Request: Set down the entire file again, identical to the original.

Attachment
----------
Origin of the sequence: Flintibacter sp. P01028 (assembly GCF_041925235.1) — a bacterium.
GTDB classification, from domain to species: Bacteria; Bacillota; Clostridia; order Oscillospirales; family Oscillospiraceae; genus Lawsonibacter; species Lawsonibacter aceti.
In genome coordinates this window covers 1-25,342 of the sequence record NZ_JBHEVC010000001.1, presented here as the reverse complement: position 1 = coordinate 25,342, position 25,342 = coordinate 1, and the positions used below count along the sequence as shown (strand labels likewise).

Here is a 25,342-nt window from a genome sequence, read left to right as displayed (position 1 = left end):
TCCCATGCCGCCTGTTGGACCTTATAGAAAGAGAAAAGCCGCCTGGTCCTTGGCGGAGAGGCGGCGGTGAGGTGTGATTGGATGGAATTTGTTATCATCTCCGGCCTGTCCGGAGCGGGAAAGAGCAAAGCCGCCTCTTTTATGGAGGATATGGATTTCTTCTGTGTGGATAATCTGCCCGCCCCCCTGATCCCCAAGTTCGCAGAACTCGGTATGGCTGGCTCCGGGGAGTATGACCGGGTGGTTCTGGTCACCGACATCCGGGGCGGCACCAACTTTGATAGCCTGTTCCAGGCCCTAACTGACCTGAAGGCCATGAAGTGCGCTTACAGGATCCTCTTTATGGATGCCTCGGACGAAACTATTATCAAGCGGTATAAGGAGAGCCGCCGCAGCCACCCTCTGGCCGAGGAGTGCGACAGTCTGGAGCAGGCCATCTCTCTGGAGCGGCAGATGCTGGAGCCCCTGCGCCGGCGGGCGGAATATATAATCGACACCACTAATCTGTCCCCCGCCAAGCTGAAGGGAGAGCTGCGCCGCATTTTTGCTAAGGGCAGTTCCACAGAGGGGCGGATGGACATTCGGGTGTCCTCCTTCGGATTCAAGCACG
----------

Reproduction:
Origin of the sequence: Flintibacter sp. P01028 (assembly GCF_041925235.1) — a bacterium.
GTDB classification, from domain to species: Bacteria; Bacillota; Clostridia; order Oscillospirales; family Oscillospiraceae; genus Lawsonibacter; species Lawsonibacter aceti.
In genome coordinates this window covers 1-25,342 of the sequence record NZ_JBHEVC010000001.1, presented here as the reverse complement: position 1 = coordinate 25,342, position 25,342 = coordinate 1, and the positions used below count along the sequence as shown (strand labels likewise).

Here is a 25,342-nt window from a genome sequence, read left to right as displayed (position 1 = left end):
TCCCATGCCGCCTGTTGGACCTTATAGAAAGAGAAAAGCCGCCTGGTCCTTGGCGGAGAGGCGGCGGTGAGGTGTGATTGGATGGAATTTGTTATCATCTCCGGCCTGTCCGGAGCGGGAAAGAGCAAAGCCGCCTCTTTTATGGAGGATATGGATTTCTTCTGTGTGGATAATCTGCCCGCCCCCCTGATCCCCAAGTTCGCAGAACTCGGTATGGCTGGCTCCGGGGAGTATGACCGGGTGGTTCTGGTCACCGACATCCGGGGCGGCACCAACTTTGATAGCCTGTTCCAGGCCCTAACTGACCTGAAGGCCATGAAGTGCGCTTACAGGATCCTCTTTATGGATGCCTCGGACGAAACTATTATCAAGCGGTATAAGGAGAGCCGCCGCAGCCACCCTCTGGCCGAGGAGTGCGACAGTCTGGAGCAGGCCATCTCTCTGGAGCGGCAGATGCTGGAGCCCCTGCGCCGGCGGGCGGAATATATAATCGACACCACTAATCTGTCCCCCGCCAAGCTGAAGGGAGAGCTGCGCCGCATTTTTGCTAAGGGCAGTTCCACAGAGGGGCGGATGGACATTCGGGTGTCCTCCTTCGGATTCAAGCACG